A pay dispute in France could bring Abby Bishop back to the Capitals.

A pay dispute in France could bring Abby Bishop back to the Capitals. Photo: Jeffrey Chan

AUSTRALIAN Opals star Abby Bishop could return to the WNBL - and potentially the Canberra Capitals - next season, after a pay dispute in France.

While Bishop remained coy about her chances of returning to the Australian domestic competition, Fairfax Media understands the Capitals are interested in luring the London Olympian back and have begun informal talks.

The 24-year-old power forward is under contract with Perpignan for another season, but revealed many of the team's players had not been paid since January and she would return to France only if they were competing in the prestigious Euro Cup.

Bishop will spend at least the next three months in Canberra to prepare with the Opals for the World Cup qualifying series against New Zealand, including a match at the AIS Arena on August 18.

Bishop has been part of three titles with Canberra and would be a perfect fit for the Capitals, who are still on the hunt for some bigs.

Bishop, who played at last year's London Olympics, would not comment on the prospects of returning to the WNBL, but couldn't hide her affection for Canberra.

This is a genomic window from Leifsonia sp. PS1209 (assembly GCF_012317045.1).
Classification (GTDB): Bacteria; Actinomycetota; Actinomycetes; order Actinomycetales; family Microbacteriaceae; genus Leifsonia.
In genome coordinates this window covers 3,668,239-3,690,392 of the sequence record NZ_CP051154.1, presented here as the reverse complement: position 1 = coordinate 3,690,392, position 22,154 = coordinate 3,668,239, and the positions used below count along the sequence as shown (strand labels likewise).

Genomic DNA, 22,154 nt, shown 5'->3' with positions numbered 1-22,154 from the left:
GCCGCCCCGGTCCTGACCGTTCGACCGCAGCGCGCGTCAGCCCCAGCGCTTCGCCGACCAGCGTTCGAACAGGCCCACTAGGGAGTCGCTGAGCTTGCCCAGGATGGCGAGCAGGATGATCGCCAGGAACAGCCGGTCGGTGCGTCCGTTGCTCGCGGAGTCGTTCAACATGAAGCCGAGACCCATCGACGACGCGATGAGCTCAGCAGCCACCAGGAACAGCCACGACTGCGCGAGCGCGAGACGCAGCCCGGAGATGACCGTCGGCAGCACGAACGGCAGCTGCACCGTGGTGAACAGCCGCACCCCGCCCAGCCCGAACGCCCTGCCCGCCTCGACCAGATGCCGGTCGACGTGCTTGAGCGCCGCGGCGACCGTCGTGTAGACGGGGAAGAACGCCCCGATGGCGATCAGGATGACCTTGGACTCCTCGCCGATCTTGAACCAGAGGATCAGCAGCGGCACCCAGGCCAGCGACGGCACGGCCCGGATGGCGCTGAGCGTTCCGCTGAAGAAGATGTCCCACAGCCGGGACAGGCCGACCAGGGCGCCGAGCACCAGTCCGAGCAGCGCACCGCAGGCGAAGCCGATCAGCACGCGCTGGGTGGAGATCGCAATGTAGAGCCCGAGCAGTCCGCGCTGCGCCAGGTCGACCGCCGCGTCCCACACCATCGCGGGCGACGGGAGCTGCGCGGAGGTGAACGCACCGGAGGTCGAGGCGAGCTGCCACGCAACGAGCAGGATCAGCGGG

''Canberra is my base now and I've lived here for a while,'' Bishop said. ''To have the opportunity to play for Australia in front of the Canberra crowd would be great.''

The Capitals have begun to put the pieces into place for next season as the seven-time champions look to return to the play-offs.

They have already secured six-time WNBL winner Natalie Hurst, the point guard coming back to Canberra after a stint in France.

Bishop revealed her time in France had been challenging.

''I'm signed with my French team at the moment, but there's quite a few issues,'' Bishop said.

''A lot of the players haven't been paid since January. If I go back, it will only be if the team is in Euro Cup.''

Perpignan exceeded all expectations to finish fourth in the French league as the players aimed to send a message to the club's owners courtesy of winning performances on the court.

''We [the players] wanted to stick together,'' Bishop said.

''We're going to play, we're going to win, even though you're not paying us, you can feel that guilt yourself, but it kind of backfired because we never got paid.

''Anyway, we came fourth and did well, now they have to pay us our bonuses on top of what they already owe us.''

Bishop said the French government underwrites sporting teams if they go bankrupt, and she said it could take three months or a year for her to be paid.

''I'm not really too stressed about it,'' she said. ''You get everything paid for, it's just your living expenses.''